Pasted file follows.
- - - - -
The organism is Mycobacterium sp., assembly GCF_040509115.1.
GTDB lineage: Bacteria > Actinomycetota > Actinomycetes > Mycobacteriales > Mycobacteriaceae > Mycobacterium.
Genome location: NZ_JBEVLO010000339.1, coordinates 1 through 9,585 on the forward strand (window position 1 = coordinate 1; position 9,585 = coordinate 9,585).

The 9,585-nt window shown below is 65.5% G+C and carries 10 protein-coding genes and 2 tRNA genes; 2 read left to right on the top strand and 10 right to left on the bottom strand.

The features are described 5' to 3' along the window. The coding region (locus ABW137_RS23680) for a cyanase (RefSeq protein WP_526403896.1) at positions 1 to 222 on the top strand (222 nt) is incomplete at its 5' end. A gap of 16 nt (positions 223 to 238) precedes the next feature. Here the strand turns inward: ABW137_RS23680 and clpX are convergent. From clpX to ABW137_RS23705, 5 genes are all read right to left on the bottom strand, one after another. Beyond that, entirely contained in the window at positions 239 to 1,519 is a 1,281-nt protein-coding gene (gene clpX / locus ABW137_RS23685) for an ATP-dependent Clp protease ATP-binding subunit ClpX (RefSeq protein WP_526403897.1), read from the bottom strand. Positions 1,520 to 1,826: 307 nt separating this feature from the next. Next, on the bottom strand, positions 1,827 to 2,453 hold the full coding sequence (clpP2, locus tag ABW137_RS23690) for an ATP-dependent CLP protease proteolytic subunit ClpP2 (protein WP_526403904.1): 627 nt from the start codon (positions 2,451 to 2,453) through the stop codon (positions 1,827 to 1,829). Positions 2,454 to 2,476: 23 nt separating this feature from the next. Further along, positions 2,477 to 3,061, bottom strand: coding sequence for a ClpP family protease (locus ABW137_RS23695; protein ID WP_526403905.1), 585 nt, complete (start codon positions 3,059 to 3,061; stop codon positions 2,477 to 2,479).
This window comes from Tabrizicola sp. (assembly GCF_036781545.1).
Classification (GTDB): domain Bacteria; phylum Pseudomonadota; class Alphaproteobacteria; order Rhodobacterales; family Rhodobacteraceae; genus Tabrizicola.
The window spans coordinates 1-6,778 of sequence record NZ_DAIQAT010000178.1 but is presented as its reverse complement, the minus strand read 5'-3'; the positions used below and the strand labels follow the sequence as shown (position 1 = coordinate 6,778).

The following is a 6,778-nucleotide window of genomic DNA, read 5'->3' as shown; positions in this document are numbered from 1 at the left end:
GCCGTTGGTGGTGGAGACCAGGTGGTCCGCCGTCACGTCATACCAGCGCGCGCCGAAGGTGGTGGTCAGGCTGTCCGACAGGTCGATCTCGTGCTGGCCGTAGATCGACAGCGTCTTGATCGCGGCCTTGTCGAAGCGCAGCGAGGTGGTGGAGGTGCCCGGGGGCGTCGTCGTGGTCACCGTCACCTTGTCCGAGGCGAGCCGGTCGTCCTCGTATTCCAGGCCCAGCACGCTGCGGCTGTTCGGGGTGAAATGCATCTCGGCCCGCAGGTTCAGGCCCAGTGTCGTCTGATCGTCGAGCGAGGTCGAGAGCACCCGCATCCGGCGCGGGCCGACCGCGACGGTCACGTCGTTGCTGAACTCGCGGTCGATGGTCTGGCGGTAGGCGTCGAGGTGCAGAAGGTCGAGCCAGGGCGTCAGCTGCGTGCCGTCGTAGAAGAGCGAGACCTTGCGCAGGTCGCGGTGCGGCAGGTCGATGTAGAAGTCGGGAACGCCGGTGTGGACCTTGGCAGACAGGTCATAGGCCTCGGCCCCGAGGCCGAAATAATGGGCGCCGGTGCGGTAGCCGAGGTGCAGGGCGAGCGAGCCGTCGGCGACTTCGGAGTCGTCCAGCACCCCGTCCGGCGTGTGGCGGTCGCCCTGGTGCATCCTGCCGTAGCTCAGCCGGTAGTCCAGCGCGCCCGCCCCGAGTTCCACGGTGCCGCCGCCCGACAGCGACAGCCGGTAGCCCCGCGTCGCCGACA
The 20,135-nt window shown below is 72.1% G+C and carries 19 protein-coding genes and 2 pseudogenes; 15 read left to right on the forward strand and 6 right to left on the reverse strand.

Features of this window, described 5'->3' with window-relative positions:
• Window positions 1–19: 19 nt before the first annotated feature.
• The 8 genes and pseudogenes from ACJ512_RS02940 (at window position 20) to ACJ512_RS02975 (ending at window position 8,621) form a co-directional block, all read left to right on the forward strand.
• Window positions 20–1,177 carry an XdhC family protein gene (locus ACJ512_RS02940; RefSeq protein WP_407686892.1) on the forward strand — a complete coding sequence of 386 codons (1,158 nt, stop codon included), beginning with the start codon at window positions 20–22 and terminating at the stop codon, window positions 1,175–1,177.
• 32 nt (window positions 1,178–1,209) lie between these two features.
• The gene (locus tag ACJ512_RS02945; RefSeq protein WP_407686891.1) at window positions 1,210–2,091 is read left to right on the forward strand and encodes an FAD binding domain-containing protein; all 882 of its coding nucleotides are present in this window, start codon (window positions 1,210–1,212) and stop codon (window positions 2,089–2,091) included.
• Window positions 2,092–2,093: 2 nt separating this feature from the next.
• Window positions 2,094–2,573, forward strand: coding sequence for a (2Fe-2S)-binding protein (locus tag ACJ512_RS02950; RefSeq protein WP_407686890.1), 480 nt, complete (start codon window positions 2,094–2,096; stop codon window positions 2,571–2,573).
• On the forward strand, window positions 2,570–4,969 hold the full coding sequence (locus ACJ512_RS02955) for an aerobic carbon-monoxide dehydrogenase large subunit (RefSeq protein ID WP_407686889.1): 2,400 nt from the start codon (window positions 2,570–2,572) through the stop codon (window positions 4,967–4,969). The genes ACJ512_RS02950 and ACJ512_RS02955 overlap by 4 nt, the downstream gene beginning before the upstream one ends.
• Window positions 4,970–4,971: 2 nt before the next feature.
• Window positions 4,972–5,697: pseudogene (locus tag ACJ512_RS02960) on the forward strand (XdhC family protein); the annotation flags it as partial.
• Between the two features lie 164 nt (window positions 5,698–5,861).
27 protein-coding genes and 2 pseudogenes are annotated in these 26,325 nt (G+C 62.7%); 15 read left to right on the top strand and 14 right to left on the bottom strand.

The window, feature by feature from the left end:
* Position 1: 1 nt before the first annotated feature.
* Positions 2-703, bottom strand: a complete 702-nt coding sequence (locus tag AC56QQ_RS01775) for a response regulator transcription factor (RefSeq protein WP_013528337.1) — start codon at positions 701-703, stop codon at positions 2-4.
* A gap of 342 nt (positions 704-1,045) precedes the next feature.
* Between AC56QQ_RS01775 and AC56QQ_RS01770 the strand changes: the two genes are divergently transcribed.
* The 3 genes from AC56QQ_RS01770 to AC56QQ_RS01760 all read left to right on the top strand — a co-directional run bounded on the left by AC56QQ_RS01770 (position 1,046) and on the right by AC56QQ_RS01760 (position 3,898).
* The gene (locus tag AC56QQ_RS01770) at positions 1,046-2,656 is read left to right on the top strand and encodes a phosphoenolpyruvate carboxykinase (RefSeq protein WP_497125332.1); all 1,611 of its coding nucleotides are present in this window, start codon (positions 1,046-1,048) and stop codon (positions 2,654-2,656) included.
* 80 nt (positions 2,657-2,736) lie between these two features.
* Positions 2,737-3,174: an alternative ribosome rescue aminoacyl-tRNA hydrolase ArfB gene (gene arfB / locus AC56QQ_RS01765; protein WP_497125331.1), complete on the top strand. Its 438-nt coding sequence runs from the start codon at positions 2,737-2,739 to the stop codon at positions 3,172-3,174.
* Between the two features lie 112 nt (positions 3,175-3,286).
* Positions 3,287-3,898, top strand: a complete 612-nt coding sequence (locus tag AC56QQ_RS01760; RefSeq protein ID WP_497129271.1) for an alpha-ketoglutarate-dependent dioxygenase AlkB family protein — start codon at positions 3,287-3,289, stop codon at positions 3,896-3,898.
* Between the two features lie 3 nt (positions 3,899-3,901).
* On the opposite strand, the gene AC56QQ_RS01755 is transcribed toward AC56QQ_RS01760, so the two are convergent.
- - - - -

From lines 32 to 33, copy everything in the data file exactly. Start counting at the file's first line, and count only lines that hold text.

* 80 nt (positions 2,657-2,736) lie between these two features.
* Positions 2,737-3,174: an alternative ribosome rescue aminoacyl-tRNA hydrolase ArfB gene (gene arfB / locus AC56QQ_RS01765; protein WP_497125331.1), complete on the top strand. Its 438-nt coding sequence runs from the start codon at positions 2,737-2,739 to the stop codon at positions 3,172-3,174.